North99, a political advocacy group founded by former Liberal Party staffers, has been using online petitions, some of them misleadingly labelled, to collect supporters’ contact information ahead of the 2019 election.
While this does not violate any anti-spam laws, according to the Canadian Radio-television and Telecommunications Commission, it does raise questions about how clear the group is being with its supporters.
Launched in the summer of 2017, Toronto-based North99 is one of a number of third-party advertisers — groups that advocate for political action but are not affiliated with a specific political party. Though these kinds of organizations have always played a role in Canadian politics, the rise of social media have allowed new, savvy players that can’t necessarily fund a national TV ad campaign to enter the space and have growing influence online.
North99’s Facebook page has some 94,000 subscribers, but its reach on social media is considerably larger, according to social media analytics tool BuzzSumo. In the week of July 2–8, for example, the page generated 224,000 interactions on Facebook, more than half as many as conservative advocacy page Ontario Proud, even though that page has more than four times as many subscribers, at 431,000.
People who sign a petition from North99 may think they’re advocating on an issue — such as backing abortion rights or universal health care — but some of these petitions never get delivered to anyone. Instead, they’re used solely to gather information about the people who signed them, including their email address and postal code, ahead of the 2019 election — something that’s not clearly communicated on the site.
For instance, issue pages say “10,000 signatures needed” or “sign the petition,” but elsewhere use more ambiguous language, such as “Show your support … by adding your name below.”
‘First step in the door’
Taylor Scollon, one of North99’s founders, said some of the petitions are used to learn more about supporters and the issues they care about, but others are indeed sent to officials in an attempt to create impact. A petition calling for increased gun control, for example, sent 35,000 signatures to Minister of Border Security and Organized Crime Reduction Bill Blair.
“A lot of them are petitions that send a letter to their local representative or a decision maker that’s important on that file,” said Scollon. “Some of them are just to identify where people stand on a certain issue. It’s a first step in the door for people who are aligned with us on issues, and once they’ve signed up we engage them further.”
Some petitions on North99’s site prompt users to “sign” with their name and email address, but then add them to a completely different form. North99 uses ActionNetwork, a platform for organizing grassroots movements, to host dozens of petitions and surveys.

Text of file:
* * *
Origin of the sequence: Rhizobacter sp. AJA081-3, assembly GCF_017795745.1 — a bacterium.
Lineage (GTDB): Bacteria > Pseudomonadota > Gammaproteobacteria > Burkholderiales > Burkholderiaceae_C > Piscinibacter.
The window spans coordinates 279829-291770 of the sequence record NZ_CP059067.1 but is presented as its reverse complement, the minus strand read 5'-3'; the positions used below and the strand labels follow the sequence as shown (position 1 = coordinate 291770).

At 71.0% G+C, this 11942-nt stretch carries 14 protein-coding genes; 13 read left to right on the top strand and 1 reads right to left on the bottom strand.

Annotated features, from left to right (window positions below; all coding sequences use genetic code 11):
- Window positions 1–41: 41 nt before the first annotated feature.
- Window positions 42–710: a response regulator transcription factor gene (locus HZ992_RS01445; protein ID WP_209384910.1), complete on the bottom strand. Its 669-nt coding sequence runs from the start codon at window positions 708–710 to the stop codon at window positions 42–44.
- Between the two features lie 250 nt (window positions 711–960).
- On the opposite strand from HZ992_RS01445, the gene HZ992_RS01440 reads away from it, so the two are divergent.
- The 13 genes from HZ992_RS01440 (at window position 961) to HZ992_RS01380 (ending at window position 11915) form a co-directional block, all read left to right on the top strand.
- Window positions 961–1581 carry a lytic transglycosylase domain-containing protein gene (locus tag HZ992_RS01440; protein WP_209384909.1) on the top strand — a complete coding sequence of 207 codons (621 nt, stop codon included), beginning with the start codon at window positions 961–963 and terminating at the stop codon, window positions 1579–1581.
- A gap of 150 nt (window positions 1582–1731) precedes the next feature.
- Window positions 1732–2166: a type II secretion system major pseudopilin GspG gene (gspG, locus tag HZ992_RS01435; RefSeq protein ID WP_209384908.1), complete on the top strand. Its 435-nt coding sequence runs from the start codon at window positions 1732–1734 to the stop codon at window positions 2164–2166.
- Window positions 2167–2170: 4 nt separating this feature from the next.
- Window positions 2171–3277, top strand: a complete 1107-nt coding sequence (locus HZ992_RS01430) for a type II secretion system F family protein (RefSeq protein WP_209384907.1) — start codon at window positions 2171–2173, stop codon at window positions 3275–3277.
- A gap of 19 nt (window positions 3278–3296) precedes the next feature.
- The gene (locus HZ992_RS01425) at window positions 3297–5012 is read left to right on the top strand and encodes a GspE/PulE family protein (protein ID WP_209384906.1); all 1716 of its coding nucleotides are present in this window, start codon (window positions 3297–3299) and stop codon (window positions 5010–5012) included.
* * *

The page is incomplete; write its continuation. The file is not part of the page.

By analyzing the HTML code of North99’s site, CBC News-Radio Canada was able to determine that forms on the site collecting signatures for one petition often added those emails to an entirely different petition on ActionNetwork.
For example, a page soliciting signatures for a petition to support abortion rights in Canada sent users’ names to a petition against development on Ontario’s greenbelt. A petition opposing corporate subsidies added users’ emails to a petition about cuts in child welfare programs.
In all of these cases, it was impossible for a user to know which petition they were actually supporting.
Scollon said that forms adding data to the wrong petition was an unintentional error.
‘Where elections are won or lost’
In the last few months, North99 has purchased hundreds of Facebook ads, many of which drove people to the petitions or surveys. Scollon said the group has spent about $6,500 on advertising this year.
CBC News was able to analyze 687 ads purchased by North99 in Facebook’s political ad archive. About 65 per cent of those ads, or 445 in all, were purchased in the month of June, just ahead of new spending rules that limit the amount of money third-party groups can spend on advertising in the weeks leading up to the election. The number of North99’s ads has decreased significantly since the rules came into effect: Only 66 ads have run since the start of July, according to Facebook’s ad library.
Along with a trove of emails, the site’s petitions and surveys allow North99 to collect valuable data about their supporters, including which issues they’re passionate about and, using their postal code, the general area where they live.
This kind of information is invaluable to political campaigns, according to Dennis Matthews, vice-president at political consultancy Enterprise Canada who previously worked on the Conservative Party of Canada’s 2015 campaign.
“What they’re most interested in is understanding what bigger groups or demographics might be open to their message, and how do they persuade them,” Matthews explained. “This might be suburban moms, or it might be retirees in a certain area. Think of broader demographic groups — that’s where elections are won or lost.”
In fact, it’s a strategy that Geoff Sharpe — one of North99’s founders — wrote about in a personal blog post from 2012.
“Successful social media strategy is not just about engagement – it’s about building lists of likely supporters and influencers, targeting them with specific messages and using this information to inform their outreach efforts,” Sharpe wrote. “Social media is field organizing, not one guy with a microphone.”